The global coronavirus pandemic has been spreading rapidly across the world, changing its epicenter with time. Since its outbreak in Wuhan, China in December 2019, its shifted to Europe with a first focus in Italy, and after affecting other European countries it now seems to spread across the United States. The virus is confirmed to have spread to Nepal, where a person was tested positive in January.
To contain the spreading of the virus, there are many efforts by the governments including banning or limiting people gathering, closing schools, restaurants, and ultimately lockdown. These are hoped to be the possibly best actions which helps to flatten the COVID-19 epidemic curve.
In Nepal, as the national government issued a request to schools to finish the annual examinations of grades 1-9 before Chaitra 5 (March 18), almost all schools had followed the request and the examinations for grade 10 (so called SEE) are also postponed until further notice. The Nepal government decided to rule country-wide lockdown for one week on March 24, and extended it by another week until April 7, while the ban on all domestic and international flights lasts until April 15.
Seismometers are sensitive devices that are capable of recording vibrations: not only earthquakes, but also movements of the Earth created by other, natural or manmade sources. For example, seismometers record the ground vibrations caused by vehicles, industrial work, airplanes, or simply people moving around alone or in groups. In essence, the activity of a town or city is visible on a nearby seismometer’s record as environmental noise. The instrument is so sensitive, that the effect of lockdown is very well visible on seismometer’s record, for example on the stations installed in 22 schools in Province 5 and Gandaki Province in frame of the Seismology At School In Nepal program.
The first figure shows the evolution of background vibration with time on the seismometer installed in Parbat Gurukul Academy School in Kusma, Parbat district. There is a big difference between daytime and nighttime environmental noise. The vibration caused by the daytime human activities started to decrease from March 18, when the annual examinations for grades 1-9 were finishing. The trend (in red line) is further decreasing, and after the country-wide lockdown the measured vibration level is only about one-fourth of the usual level. This means that the majority of human activities have stopped in the area, and even the nighttime noise is reduced, meaning a decrease of traffic and machines. Even though Kusma is not so densely populated compared to big cities, human activities have become significantly calmer.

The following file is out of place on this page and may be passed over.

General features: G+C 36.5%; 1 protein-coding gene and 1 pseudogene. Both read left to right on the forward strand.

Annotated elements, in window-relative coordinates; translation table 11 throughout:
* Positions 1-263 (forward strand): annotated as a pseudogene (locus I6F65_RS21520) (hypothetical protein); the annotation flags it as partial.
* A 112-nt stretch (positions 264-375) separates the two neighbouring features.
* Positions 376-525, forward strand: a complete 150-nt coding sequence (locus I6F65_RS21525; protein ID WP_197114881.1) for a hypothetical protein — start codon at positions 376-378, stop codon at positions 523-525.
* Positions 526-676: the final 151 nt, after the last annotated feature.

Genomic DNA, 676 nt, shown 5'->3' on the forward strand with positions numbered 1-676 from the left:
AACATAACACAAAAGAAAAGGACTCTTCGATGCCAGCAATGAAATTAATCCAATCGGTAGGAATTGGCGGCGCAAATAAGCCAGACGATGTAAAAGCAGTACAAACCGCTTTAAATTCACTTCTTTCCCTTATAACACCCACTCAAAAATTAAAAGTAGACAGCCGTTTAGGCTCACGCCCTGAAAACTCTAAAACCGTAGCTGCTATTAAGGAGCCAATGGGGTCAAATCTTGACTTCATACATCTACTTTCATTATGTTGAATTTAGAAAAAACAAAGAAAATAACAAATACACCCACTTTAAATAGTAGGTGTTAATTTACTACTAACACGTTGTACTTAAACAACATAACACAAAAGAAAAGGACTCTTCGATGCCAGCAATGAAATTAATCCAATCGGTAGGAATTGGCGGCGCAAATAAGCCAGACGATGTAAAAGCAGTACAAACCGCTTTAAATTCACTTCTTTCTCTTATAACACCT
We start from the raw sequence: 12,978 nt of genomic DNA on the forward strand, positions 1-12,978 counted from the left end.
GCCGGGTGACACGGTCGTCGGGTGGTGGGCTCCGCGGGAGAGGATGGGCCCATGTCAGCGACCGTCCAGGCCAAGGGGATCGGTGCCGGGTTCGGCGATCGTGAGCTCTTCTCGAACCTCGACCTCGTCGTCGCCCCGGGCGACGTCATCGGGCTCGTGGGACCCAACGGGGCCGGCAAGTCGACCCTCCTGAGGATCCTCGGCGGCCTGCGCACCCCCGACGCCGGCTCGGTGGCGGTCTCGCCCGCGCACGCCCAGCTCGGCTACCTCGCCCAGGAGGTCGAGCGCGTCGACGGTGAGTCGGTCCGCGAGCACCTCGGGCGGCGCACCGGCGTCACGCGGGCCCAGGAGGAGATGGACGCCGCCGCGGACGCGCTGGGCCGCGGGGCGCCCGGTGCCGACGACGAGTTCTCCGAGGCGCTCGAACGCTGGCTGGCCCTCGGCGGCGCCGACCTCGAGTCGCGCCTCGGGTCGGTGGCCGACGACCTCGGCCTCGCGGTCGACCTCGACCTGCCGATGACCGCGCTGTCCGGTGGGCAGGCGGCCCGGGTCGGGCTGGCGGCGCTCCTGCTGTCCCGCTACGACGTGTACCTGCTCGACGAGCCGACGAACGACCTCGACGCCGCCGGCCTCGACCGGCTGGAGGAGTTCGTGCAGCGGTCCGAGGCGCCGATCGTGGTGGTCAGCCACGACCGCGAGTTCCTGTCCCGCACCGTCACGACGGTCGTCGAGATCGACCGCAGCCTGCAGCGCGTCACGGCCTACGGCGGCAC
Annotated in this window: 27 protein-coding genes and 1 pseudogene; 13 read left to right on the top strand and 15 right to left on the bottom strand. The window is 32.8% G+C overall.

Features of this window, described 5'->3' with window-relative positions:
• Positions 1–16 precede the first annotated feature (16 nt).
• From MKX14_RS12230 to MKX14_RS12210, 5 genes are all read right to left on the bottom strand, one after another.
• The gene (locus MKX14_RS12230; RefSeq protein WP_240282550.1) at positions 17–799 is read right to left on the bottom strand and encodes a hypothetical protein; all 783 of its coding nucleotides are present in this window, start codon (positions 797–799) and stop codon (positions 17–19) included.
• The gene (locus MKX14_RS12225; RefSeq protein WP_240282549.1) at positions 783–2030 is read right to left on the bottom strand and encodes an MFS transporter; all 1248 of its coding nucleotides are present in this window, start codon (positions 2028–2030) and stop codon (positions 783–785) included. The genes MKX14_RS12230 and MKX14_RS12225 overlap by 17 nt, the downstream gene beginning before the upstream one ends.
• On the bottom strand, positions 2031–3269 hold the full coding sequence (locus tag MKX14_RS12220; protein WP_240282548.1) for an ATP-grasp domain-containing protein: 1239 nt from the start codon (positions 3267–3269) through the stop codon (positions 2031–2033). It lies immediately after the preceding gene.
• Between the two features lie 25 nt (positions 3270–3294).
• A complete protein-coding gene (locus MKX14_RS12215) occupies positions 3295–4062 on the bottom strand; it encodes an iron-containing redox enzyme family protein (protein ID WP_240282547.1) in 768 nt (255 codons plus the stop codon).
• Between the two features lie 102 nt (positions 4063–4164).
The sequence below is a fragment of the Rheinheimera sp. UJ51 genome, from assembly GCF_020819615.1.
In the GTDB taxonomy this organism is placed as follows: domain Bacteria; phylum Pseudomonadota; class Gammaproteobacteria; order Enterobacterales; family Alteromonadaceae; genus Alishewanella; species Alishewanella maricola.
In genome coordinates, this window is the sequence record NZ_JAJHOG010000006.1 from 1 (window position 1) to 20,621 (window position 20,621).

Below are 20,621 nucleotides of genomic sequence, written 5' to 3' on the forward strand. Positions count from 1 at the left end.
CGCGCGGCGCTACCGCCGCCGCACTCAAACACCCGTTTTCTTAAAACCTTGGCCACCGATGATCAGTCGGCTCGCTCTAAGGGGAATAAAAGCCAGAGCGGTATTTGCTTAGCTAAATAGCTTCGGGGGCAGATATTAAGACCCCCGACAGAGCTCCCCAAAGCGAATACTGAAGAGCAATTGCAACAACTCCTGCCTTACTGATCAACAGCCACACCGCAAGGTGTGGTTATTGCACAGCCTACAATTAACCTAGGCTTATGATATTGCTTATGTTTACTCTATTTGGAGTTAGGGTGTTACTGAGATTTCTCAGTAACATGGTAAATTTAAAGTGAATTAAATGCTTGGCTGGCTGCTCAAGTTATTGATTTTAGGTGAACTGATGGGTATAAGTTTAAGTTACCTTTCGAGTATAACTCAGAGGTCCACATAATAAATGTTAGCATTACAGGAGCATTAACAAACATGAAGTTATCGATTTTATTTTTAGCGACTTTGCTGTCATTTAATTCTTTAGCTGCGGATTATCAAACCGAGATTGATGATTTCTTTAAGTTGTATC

The second figure show that ground vibration is usually high at the seismometer installed in Birendra Secondary School, Birendranagar, Chitwan, as the school is situated within 500 meters of the East-West highway. The effect of terminating examinations, and the effect of Saturday are not detected. However, the effect of lockdown is very well visible there too (one can even say that it took one day, March 25, to really decrease traffic). The records show that manmade noise in the area has significantly reduced in this area both at daytime and nighttime as an effect of lockdown: no students in the schools, no vehicles on the street and highway, and machinery not working nearby the school. Such low levels of seismic noise were never detected since the seismometer was installed there a year ago.
We observe similar results at all other stations installed in different schools of our network. In general, we can say that people in Nepal are respecting the lockdown seriously to contain the spread of the virus causing COVID-19 as their activities are limited to a minimum.
The seismometers mentioned here are installed in schools under the framework of the Seismology At School In Nepal program to make people better aware of earthquakes and their preparation.
Shiba Subedi is a doctoral student and György Hetényi is a professor at the Institute of Earth Science, University of Lausanne, Switzerland.